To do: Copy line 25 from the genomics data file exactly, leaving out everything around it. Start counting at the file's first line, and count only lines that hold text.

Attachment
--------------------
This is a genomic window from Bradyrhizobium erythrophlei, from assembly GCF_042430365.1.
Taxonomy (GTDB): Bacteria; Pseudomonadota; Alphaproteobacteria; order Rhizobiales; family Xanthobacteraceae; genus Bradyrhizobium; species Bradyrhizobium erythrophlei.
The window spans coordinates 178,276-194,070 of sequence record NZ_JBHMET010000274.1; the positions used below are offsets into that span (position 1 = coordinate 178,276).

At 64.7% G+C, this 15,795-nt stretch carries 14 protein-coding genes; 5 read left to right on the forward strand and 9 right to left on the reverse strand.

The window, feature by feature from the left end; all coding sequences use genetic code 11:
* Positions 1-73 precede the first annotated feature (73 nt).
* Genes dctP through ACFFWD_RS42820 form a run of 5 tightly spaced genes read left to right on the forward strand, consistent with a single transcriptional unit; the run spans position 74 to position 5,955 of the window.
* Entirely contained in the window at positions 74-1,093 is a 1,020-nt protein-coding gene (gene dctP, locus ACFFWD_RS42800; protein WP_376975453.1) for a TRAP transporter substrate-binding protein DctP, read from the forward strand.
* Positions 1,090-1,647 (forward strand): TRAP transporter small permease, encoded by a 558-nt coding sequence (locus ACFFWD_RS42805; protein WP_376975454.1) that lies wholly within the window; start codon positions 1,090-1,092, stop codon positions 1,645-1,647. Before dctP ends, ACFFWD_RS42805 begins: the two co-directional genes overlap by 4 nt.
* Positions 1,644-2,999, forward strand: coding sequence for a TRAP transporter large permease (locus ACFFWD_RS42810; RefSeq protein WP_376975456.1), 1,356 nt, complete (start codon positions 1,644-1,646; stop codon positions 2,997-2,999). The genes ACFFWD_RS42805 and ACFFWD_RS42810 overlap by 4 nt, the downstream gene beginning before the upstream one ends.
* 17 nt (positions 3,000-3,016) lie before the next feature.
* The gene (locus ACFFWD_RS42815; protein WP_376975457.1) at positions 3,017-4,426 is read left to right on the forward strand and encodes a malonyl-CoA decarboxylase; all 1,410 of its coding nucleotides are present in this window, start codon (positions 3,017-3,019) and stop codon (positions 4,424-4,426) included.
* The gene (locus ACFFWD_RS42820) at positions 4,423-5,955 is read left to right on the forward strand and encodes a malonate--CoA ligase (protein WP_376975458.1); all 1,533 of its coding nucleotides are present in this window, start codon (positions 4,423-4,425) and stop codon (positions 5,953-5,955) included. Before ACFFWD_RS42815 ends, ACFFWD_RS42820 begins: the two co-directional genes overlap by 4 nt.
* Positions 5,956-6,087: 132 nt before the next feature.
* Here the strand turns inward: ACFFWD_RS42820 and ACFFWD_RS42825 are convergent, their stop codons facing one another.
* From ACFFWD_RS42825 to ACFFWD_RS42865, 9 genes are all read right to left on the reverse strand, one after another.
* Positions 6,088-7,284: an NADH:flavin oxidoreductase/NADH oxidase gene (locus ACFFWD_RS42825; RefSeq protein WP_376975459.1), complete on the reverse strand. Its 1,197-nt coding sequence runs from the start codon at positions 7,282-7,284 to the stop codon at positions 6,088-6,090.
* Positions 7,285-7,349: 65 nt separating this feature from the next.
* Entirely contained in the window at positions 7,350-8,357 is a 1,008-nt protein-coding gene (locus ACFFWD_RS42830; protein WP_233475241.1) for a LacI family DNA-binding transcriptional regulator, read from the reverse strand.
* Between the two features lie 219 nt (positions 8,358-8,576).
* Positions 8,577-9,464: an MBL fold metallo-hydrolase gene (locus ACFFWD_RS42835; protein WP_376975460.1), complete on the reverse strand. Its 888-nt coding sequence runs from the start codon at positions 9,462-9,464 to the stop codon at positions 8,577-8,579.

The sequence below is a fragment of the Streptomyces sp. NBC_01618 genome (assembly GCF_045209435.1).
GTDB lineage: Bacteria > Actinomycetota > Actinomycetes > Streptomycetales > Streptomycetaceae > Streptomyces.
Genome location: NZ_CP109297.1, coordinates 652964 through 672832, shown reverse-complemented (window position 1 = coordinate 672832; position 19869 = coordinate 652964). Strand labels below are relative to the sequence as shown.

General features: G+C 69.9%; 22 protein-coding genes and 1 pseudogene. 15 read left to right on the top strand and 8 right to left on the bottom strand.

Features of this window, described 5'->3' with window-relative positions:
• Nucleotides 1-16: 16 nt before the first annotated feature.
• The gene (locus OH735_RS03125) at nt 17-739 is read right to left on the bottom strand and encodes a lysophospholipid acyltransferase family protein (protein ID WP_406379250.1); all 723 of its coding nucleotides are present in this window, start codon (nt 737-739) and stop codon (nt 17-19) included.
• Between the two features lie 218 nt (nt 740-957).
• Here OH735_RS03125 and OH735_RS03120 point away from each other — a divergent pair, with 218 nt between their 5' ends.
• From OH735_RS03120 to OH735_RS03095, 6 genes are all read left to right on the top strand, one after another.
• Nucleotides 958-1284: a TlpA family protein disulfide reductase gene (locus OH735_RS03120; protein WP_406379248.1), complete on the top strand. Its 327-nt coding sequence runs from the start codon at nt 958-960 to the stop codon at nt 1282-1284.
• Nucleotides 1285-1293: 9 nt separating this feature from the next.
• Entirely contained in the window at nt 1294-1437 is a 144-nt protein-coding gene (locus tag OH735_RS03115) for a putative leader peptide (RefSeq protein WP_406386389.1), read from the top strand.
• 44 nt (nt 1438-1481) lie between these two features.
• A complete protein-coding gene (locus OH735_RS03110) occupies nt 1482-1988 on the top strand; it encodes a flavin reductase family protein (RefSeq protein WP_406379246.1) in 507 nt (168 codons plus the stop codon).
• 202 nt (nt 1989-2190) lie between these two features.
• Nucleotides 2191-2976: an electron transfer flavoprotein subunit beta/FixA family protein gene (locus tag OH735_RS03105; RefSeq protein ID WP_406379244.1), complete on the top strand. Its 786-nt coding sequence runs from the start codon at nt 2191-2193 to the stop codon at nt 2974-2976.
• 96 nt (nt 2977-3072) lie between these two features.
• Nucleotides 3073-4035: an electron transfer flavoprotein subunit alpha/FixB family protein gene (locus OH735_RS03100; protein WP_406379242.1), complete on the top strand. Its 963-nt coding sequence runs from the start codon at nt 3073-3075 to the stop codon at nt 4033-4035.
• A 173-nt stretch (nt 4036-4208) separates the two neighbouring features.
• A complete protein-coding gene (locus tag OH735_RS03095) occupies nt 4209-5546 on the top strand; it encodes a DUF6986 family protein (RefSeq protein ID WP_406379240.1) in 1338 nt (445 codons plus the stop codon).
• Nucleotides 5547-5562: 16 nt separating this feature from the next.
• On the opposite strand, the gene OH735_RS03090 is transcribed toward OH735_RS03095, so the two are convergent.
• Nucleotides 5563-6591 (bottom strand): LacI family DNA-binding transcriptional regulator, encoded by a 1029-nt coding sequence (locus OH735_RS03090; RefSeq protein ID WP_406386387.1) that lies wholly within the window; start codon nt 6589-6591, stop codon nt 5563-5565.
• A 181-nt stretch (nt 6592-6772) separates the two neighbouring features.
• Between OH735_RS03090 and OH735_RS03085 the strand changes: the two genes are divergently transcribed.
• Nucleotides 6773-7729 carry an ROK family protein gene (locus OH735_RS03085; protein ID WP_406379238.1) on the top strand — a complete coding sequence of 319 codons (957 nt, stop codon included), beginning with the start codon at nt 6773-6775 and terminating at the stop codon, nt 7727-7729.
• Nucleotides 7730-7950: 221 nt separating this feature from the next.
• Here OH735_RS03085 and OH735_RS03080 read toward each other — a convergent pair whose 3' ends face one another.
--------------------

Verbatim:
General features: G+C 69.9%; 22 protein-coding genes and 1 pseudogene. 15 read left to right on the top strand and 8 right to left on the bottom strand.